The San Diego Padres had a very slow start to their season.
This coming after a disappointing end to their 2010 campaign where they came up just short of the eventual world-champion Giants in the division.
The season is only half over, however, and they could still win the division if they just do these few simple things.
The beginning of the Padres season was plagued with injury. That changed for the most part when Gold Glove second baseman Orlando Hudson came off the DL for the first time in nearly a month after having spent much of his season there.
Since Hudson's return, the Padres have had an unprecedented consistency in their lineup, the likes of which have been rare in the last few seasons. San Diego has become a far better hitting team since their lineup has been a consistent unit.
The Padres need to continue this streak of health and consistency if they're going to have any chance at winning the NL West.
The Padres have been known for a dominant bullpen dating back to their days under skipper Bruce Bochy. Current manager Bud Black has continued that tradition.
The San Diego bullpen is currently No. 1 in the MLB with an ERA of just 2.84. The bullpen is anchored by up-and-coming setup man Mike Adams and devastating closer Heath Bell.
Heath Bell will become a free agent at the end of the season and the odds of the Padres paying him what he's slotted to make are slim to none.
As such, the trade rumors where Bell is concerned seem endless and it's very likely that he'll be dealt before the deadline. In the event of such a trade, keeping Adams is vital.
Mike Adams is ready to step up from setup to closer with seventh-inning man Luke Gregerson stepping into his vacated role. A similar transition happened seamlessly after the 2008 season when the Padres let all-time saves leader Trevor Hoffman walk in favor of the younger Bell.
The bottom line is that the bullpen is really the shining light for the Padres, and they have to hold on to one of their dominant late-game presences for it to survive.
As stated in the previous slide, Heath Bell will likely be on the move at the deadline. Along with Bell, leftfielder Ryan Ludwick has been the subject of many trade rumors.
Will Venable and Chris Denorfia have been platooning right field for most of the season and Denorfia could easily replace Ludwick defensively in left, but not offensively.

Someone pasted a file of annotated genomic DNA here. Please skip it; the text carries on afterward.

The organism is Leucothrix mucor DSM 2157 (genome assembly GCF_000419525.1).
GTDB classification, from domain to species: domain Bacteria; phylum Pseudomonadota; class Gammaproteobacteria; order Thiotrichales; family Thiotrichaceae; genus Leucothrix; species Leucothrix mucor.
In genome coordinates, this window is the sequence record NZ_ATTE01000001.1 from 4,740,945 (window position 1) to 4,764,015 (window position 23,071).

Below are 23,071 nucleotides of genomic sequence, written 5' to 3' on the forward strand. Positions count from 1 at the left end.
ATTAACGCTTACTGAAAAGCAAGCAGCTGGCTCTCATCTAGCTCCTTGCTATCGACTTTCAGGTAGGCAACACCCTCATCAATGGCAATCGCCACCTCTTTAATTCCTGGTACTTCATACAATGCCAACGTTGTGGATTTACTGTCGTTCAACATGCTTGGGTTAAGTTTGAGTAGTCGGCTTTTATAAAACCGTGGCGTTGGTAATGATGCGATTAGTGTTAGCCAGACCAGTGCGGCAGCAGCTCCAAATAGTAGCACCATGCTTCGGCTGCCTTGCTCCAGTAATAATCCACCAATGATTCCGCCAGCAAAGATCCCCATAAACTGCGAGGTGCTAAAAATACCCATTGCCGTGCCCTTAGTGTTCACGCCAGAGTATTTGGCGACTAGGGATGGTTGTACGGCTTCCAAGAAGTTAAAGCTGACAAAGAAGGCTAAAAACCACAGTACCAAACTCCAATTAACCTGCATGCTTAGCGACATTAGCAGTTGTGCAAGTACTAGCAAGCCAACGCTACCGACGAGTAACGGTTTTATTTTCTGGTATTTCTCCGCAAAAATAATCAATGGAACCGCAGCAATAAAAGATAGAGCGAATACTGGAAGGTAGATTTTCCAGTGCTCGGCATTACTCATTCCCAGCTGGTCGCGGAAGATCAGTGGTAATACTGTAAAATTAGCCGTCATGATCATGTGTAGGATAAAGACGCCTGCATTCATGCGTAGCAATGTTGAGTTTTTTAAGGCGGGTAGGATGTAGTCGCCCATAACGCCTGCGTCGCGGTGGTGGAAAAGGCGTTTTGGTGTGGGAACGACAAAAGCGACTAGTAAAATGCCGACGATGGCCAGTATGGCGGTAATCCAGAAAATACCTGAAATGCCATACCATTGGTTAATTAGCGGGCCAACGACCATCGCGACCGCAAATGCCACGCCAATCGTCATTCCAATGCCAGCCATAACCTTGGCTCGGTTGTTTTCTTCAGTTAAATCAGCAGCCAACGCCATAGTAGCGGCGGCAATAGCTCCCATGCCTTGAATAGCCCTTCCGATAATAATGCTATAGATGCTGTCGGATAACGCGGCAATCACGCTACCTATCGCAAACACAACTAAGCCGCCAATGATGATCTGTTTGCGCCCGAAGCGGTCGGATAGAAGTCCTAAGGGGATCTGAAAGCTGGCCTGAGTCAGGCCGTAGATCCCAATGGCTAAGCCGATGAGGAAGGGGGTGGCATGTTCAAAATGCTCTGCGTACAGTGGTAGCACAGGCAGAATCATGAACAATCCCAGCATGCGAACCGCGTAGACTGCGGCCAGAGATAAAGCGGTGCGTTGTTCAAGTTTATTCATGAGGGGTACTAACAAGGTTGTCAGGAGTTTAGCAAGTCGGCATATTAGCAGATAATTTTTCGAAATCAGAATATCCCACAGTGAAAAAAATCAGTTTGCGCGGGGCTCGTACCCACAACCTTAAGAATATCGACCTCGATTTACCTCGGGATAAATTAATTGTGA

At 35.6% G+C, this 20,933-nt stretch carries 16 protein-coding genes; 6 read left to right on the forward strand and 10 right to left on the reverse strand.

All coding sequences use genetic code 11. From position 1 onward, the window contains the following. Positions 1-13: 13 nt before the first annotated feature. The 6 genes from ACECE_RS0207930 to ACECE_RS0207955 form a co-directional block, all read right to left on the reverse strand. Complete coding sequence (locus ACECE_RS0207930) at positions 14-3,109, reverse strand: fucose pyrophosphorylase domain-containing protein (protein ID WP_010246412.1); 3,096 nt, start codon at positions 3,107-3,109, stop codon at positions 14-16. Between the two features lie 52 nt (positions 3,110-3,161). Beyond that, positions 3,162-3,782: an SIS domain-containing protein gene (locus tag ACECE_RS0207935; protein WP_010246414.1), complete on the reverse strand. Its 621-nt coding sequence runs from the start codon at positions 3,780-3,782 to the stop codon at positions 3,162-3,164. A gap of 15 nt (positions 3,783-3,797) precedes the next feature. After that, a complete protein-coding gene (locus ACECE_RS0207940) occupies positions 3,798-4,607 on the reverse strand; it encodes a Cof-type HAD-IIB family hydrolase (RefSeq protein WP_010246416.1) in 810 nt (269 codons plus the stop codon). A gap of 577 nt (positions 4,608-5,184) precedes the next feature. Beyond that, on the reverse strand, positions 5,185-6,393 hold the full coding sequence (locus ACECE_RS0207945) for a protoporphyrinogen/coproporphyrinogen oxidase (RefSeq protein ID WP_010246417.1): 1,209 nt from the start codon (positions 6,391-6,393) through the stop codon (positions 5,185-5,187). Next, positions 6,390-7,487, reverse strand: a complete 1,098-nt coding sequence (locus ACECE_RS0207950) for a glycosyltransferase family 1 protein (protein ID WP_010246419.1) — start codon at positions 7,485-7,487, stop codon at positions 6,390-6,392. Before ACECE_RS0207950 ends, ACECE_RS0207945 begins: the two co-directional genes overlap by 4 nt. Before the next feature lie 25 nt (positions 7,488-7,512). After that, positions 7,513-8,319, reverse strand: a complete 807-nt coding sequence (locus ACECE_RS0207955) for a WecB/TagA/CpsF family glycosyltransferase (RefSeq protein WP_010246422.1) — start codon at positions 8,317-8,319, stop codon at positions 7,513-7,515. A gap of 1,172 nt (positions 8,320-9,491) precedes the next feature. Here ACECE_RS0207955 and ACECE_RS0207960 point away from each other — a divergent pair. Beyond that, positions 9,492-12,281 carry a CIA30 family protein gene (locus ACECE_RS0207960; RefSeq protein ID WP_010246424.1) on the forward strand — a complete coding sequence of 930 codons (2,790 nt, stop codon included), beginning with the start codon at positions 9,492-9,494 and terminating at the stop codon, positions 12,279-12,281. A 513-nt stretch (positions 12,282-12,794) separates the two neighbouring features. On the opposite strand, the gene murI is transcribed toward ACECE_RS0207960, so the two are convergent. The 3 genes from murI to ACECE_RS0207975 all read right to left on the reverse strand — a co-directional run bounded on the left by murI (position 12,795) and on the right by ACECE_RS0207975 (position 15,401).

In dealing Bell and or Ludwick, San Diego should look for someone who can provide some power as well and maybe a solid starter to shore up their rotation.
With starting catcher Nick Hundley on the DL for awhile, signing a solid power-hitting catcher to a short-term deal could be effective. Former Padre Ramon Hernandez is currently in a backup role in Cincinnati and could be a very intriguing option.
The Padres have had a long, storied tradition of interesting deadline trades. San Diego often makes trades that result in losing great players for a handful of mediocre prospects that rarely pan out in the pros. That is a situation that can't be repeated for the Pads to compete now.
A team's home ballpark is meant to be a sanctuary from the long, hard road season. As such, it is expected for a team to post a winning record at home. This concept was apparently lost on the Friars.
The Padres play at Petco Park, a stadium known for being tough on power hitters, with home runs routinely coming up short.
Many would see this as being a primary cause for a weak home record. However, San Diego isn't exactly known for power hitters in recent years. Therefore, if anything, it should help the Padres chances.
San Diego is 19-27 at home, eight games under .500, not exactly a recipe for success.
If the Padres are to accomplish anything this season, they've got to improve their play at Petco.
So far this season, the Padres have been a paltry 13-16 in divisional play.
In the simplest terms, you can't win a division if you can't go plus .500 against them.
The NL West is one of the weakest divisions in baseball. Other than the division-leading San Francisco Giants and second-place Arizona Diamondbacks, the entire division can be decided in a single series.
The Padres have taken advantage of the weakness of the division in the past and must do it again with a very strong second-half push to be contenders.
Even if the Friars do everything right, the odds of them winning the division are still stacked against them.
San Diego need to win some and need others to lose some. It's going to take some luck.